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ADS Enables "Hands Off" SQL Server Installs

Does setting up SQL Server on multiple servers mean running setup.exe over and over? No, it doesn't. With the ADS Controller, you can deploy SQL Server to many servers at once, without having to visit each machine individually.




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icrosoft's free server tool, ADS (Automated Deployment Services), provides system administrators with a consistent way to deploy the Windows OS, but what about RDBMS deployment? Does setting up SQL Server on a number of servers mean you have to run setup.exe again and again, specifying the same parameters each time? No, it doesn't.

This article demonstrates how to configure ADS to install SQL Server 2000—without having to run setup.exe! The best part is, with the ADS Controller, you can deploy SQL Server to multiple servers at once, without having to visit each machine individually.

Before following this tutorial, you should have ADS installed and working to deploy OS images ("snapshots" of an operating system, not GIFs or JPEGs), and your image should contain the ADS Administration Agent (the agent that resides at the OS level). The ADS Quick Start Guide (bundled with the product) is an excellent reference for installing and configuring ADS. Optionally, installing the ADS Administration Agent under a domain-level account would be easier than using LocalSystem. This isn't mandatory, but the article is tailored to using a domain account rather than a system account to enable the ADS Administration Agent to use UNC paths without having to map drives.

Guidelines for the Environment
Much of the instruction in this article involves code—mainly, command statements and XML—that enables ADS to run jobs and install SQL Server. It assumes you have some experience writing XML and understand general command-line syntax. It won't discuss the code in any great depth; the code merely serves as a reference point to get you started. Embedded comments in the code explain anything that may not be quite clear.

You also have to excuse my fondness for command-line code. While the batch files this article uses could easily be ported to Windows Script Host (WSH), I prefer command files. They're just a little cleaner, and they generally require only a couple of simple commands rather than a lot of extraneous checking and error handling. Luckily, ADS handles errors well.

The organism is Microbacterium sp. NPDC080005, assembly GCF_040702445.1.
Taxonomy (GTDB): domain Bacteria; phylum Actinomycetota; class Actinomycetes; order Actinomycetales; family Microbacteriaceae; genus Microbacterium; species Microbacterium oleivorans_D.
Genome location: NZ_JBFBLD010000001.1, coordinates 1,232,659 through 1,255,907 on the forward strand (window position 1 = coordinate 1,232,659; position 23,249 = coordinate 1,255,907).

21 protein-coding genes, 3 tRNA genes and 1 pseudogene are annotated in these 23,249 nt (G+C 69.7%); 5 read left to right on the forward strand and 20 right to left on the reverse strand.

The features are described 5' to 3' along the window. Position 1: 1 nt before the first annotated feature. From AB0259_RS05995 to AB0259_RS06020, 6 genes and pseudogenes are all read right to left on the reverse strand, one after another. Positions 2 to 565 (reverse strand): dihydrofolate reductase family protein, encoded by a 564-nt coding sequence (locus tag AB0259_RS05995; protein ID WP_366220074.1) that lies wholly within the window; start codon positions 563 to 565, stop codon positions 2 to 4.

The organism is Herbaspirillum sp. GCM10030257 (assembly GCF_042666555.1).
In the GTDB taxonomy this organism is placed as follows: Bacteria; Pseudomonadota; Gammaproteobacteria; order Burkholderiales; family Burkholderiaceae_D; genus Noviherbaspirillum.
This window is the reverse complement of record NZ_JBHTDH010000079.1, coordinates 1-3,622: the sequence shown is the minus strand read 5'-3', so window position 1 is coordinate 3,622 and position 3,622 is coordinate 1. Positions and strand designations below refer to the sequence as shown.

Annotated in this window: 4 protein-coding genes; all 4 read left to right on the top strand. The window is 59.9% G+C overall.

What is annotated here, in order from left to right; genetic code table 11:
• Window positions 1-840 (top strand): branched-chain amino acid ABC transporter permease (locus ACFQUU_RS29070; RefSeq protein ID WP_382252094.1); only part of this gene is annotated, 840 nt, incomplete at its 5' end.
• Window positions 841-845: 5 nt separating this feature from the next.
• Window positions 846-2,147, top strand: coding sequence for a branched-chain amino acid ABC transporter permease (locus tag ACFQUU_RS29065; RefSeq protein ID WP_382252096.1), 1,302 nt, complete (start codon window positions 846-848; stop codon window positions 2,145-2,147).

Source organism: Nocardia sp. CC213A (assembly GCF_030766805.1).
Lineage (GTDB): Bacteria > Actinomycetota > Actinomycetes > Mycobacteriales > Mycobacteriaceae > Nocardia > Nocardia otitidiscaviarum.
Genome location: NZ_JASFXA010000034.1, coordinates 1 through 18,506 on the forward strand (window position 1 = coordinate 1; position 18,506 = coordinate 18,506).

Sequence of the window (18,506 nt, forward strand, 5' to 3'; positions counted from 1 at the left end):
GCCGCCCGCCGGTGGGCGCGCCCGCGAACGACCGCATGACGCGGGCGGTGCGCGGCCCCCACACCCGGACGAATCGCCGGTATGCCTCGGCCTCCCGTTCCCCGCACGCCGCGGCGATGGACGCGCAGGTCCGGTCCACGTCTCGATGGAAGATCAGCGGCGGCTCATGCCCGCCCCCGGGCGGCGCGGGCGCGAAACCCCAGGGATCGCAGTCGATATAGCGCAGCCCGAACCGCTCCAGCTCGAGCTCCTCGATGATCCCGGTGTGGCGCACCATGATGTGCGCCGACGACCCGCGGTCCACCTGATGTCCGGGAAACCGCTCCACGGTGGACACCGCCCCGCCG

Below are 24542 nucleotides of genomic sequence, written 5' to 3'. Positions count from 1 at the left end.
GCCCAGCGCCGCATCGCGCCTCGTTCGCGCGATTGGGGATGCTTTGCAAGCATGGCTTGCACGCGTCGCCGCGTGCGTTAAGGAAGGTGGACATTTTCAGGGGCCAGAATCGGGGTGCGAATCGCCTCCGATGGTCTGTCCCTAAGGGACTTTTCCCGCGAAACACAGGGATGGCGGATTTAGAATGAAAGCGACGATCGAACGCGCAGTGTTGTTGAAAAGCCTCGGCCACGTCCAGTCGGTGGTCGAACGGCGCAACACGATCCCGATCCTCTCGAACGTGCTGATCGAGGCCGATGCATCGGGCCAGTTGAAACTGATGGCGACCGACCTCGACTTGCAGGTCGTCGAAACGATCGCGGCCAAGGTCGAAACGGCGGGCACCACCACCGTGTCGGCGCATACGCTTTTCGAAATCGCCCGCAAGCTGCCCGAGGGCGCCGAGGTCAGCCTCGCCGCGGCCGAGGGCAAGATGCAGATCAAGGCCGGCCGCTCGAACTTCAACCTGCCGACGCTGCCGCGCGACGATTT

Each XML file (called job sequences) has an intro section that provides information such as who wrote the job, what purpose it serves, its current version number, the changes made, etc. These details make maintenance easier and reduce the overhead required to manage the jobs in the future.

The article begins with a job sequence that has simple syntax, and contains hard-coded values. However, to demonstrate the capabilities and flexibility of ADS, the job sequences will get progressively complex. Since I'm not a fan of hard-coded values in the job sequences anyway, I use ADS's native functionality to replace parameters where these values are required. Once again though, this is just the framework you need to get your scripts up and running, so don't feel constrained in any way from customizing the process.

All in all, the environment has the following requirements:

  • Install SQL Server 2000 (and SP3a) on a Windows Server 2003 machine, which can be the Web, Standard, Enterprise, or Datacenter edition. This allows you to use the standard features of the ADS Administration Agent. Some of the agent's features are reduced for Windows 2000 Server, and the ADS Agent is not supported in the Windows desktop operating environments.
  • Have the ADS Administration Agent running under a domain-level account (however, this does not have to be a domain administrator account), which allows easier access to network resources. If you choose not to use a domain account, be sure to map your drive first whenever you have to access a network resource. You can use the following command:

    net use <driveletter>: \\<servername>\<sharename> /u:<domainname>\<username> <password>

    • <driveletter> is the letter of the mapped drive (e.g., s:).
    • <servername> is the name of the server to which you are mapping a drive.
    • <sharename> is the name of the share to which you are mapping a drive.
    • <domainname>\<username> is the domain and username of an account that has access to the shared resource.
    • <password> is the password for the username that has access to the shared resource.
  • Have the SQL Server Media available on a network share. You can have this share on the ADS Controller or any other server in the environment. However, you must make sure that the user that the ADS Administration Agent is running under has at least read access to the share.

Additionally, the following are the job sequences you will create, from the simplest to the most complex:

  • Job 1 (InstallSQL1.xml) installs SQL Server and SP3a by specifying a basic .iss file (the one included on the SQL Server media) for SQL Server 2000. This demonstrates the ability to quickly deploy SQL Server to your registered devices.
  • Job 2 (InstallSQL2.xml) is an extension of InstallSQL1.xml. It shows you how to install SQL Server 2000 by using a more dynamic approach and the built-in tools of ADS. This example swaps values for specific variables that your devices have registered.
  • Job 3 (SQLReconfigure.xml) provides the framework you need to incorporate the command files that I wrote about in the article "Scripted Configuration for SQL Server".

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